After controversy, shakeup at Tennessee Wildlife Resources Agency
The Tennessee Wildlife Resources Agency marked acres of trees Bridgestone Firestone Centennial Wilderness Area in Sparta for clearcutting despite local opposition. (Photo: John Partipilo)
A shakeup inside the Tennessee Wildlife Resources Agency has led to the abrupt terminations of key leadership staff after a months-long stretch in which the agency drew the ire of both Republican and Democrat lawmakers over plans to clearcut forests — and lost a major legal fight.
No longer with TWRA as of Monday are Deputy Director Chris Richardson, once considered a candidate to take over the top spot at the agency, Tracey Boyers, who served as general counsel and Thomas Moncrief, associate counsel. Richardson had been with the agency since 2013, Boyers since 2007 and Moncrief since 2018, according to TWRA publications.
Their departures follow the retirement announcement last month by Bobby Wilson, the executive director, who will step down from the agency in September.
The trio’s appointments were “expired” by the agency on Monday, a statement emailed by TWRA spokesperson Emily Buck said. The statement did not give a reason for the departures.
Under Tennessee law, “Tennessee State Government Executive Service employees serve at the pleasure of the Appointing Authority and can be suspended, demoted, or dismissed at any time their service is no longer required,” the statement said. “In respect of their privacy, and in accordance with the Tennessee State Department of Human Resources guidance, we will not discuss the details or nature of the expiration of their appointments.
The TWRA serves as the state’s fishing and hunting licensure body and manages 1.6 million acres of public lands across Tennessee. Last fall, a leaked TWRA map revealed agency plans to clearcut 2,000 forested acres in the Bridgestone Firestone Centennial Wilderness Area to create grassland habitat for bobwhite quail, whose populations have plummeted in the past half century.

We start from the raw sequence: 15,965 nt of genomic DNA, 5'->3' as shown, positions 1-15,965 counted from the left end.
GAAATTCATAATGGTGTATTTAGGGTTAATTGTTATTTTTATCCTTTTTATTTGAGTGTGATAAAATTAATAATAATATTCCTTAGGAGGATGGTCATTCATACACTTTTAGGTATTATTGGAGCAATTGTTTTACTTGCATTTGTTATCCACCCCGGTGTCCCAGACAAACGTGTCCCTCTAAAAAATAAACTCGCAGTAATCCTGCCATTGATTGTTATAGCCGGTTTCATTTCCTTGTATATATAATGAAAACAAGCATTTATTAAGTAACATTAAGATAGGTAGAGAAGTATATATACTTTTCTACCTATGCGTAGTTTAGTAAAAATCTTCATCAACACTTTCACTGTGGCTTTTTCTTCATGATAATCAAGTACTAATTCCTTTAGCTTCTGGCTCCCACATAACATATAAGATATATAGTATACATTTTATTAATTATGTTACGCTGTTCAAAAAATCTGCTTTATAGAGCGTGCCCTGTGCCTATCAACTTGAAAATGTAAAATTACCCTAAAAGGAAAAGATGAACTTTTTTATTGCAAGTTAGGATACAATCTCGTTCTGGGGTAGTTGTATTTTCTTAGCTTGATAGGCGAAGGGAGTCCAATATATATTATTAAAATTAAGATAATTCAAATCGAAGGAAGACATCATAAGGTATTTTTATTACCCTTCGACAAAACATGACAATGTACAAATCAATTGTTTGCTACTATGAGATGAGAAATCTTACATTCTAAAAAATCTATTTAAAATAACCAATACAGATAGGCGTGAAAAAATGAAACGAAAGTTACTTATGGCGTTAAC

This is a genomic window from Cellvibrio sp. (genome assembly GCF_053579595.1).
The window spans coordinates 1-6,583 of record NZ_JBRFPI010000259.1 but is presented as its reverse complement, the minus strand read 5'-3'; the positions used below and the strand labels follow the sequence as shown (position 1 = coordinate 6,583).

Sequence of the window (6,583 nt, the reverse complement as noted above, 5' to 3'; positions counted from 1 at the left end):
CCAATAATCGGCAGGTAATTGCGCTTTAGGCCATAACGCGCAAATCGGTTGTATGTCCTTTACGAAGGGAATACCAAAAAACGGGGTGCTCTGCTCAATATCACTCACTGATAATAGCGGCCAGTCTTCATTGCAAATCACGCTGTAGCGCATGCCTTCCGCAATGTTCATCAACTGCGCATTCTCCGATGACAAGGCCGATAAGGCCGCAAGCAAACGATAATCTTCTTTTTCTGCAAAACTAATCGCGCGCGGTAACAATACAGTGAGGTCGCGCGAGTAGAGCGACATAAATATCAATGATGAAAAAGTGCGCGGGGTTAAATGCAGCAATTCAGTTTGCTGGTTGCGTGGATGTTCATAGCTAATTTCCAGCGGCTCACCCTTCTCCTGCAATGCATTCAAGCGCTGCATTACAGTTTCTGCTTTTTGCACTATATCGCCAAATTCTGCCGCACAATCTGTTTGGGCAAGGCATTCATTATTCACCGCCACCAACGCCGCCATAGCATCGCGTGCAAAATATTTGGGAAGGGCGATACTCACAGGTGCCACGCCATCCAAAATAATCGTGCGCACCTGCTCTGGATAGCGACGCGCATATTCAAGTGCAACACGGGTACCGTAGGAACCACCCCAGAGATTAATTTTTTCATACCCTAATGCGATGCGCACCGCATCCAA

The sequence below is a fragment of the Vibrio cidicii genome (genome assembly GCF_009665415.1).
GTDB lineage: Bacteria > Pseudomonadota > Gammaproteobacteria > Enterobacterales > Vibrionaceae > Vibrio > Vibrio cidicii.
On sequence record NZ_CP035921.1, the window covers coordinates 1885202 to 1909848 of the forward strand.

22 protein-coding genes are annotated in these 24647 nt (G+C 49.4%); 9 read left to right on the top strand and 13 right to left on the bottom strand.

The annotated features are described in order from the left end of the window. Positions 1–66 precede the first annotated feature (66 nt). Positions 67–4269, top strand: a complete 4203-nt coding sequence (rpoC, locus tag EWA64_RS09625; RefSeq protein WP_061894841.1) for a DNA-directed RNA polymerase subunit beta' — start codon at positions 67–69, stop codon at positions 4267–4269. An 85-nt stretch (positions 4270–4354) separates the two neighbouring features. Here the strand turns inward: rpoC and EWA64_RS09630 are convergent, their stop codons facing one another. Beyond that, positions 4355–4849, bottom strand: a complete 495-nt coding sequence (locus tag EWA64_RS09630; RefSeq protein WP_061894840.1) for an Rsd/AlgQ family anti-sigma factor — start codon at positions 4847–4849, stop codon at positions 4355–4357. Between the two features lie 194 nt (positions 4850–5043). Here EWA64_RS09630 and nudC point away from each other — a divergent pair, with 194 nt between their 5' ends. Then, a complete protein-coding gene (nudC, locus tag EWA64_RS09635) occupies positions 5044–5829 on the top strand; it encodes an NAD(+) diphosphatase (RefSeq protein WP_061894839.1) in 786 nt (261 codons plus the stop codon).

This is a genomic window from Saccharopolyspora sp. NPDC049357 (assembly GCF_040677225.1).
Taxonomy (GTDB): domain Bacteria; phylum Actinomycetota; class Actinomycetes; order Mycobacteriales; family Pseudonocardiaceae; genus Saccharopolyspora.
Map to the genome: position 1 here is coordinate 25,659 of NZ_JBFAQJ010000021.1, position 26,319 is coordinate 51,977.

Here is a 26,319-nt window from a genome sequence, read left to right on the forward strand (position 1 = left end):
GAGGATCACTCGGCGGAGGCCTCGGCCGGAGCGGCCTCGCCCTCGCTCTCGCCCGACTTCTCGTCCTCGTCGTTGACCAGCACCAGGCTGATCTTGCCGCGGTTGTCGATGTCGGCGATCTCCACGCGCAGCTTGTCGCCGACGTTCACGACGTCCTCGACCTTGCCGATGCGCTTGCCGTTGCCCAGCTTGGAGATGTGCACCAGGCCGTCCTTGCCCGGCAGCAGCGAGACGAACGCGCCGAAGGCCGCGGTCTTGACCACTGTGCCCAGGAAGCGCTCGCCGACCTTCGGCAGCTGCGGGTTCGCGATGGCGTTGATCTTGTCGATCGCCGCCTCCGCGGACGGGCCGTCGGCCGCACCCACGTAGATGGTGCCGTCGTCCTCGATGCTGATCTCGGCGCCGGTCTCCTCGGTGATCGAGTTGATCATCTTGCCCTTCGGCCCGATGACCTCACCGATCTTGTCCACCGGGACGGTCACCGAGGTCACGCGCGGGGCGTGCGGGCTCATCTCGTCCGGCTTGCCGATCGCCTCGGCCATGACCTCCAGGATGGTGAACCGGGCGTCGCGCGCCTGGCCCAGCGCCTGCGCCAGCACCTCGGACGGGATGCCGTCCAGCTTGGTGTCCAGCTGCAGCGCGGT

The Tennessee Lookout reported the previously unannounced plans for the popular hunting, hiking and recreation area in White County in October. The plans drew angry pushback — first from residents in the community whose economy relies, in part, on visitors attracted by the area’s natural beauty, and then from lawmakers who criticized the agency’s lack of communication.
You have successfully united Tennesseans from all walks of life against the plan. Republicans, Democrats, hunters, environmentalists, business people and public servants all disagree with TWRA's plan for public land.
– From a January letter signed by 35 Democratic and Republican lawmakers.
Richardson, who was the legislative liaison before being promoted to Deputy Director last year, served as the key point of contact with lawmakers.
In a rare display of bipartisanship, 34 Republican and Democrat lawmakers urged wildlife officials to immediately halt all clearcutting plans and accused agency leaders of a “shameful lack of communication and transparency with this plan” and of “breaching its duty to protect natural wildlife in Tennessee.”
“You have successfully united Tennesseans from all walks of life against the plan. Republicans, Democrats, hunters, environmentalists, business people and public servants all disagree with TWRA’s plan for public land,” the letter from last January said.
TWRA officials later agreed to put a halt – at least temporarily – to the Bridgestone clearcutting plan, but lawmakers during the legislative session introduced a series of bills to limit the agency’s authority.
One of those measures succeeded: Requiring the agency to follow the same rules as the state’s Departments of Agriculture and Forestry in selling timber harvested on public lands. TWRA, which has long kept the profits from timber sales on public lands in its own agency budget, had been criticized for a lack of transparency and accountability in its timber sales.
In March, TWRA lost a court battle over its right to conduct warrantless searches on private property in order to enforce the state’s hunting, fishing and wildlife laws. Boyers, the recently departed TWRA general counsel, served as the attorney in the case, which the state Attorney General’s office is now appealing.
“We are aware that stakeholders are invested in the future of agency programs and activities,” the statement from TWRA on Wednesday said. “The Tennessee Wildlife Resources Agency has worked to preserve, conserve, manage, protect, and enhance the fish and wildlife of the state and their habitats for the use, benefit, and enjoyment of Tennessee and its visitors since 1949. TWRA will continue this important work uninterrupted in the coming days.”
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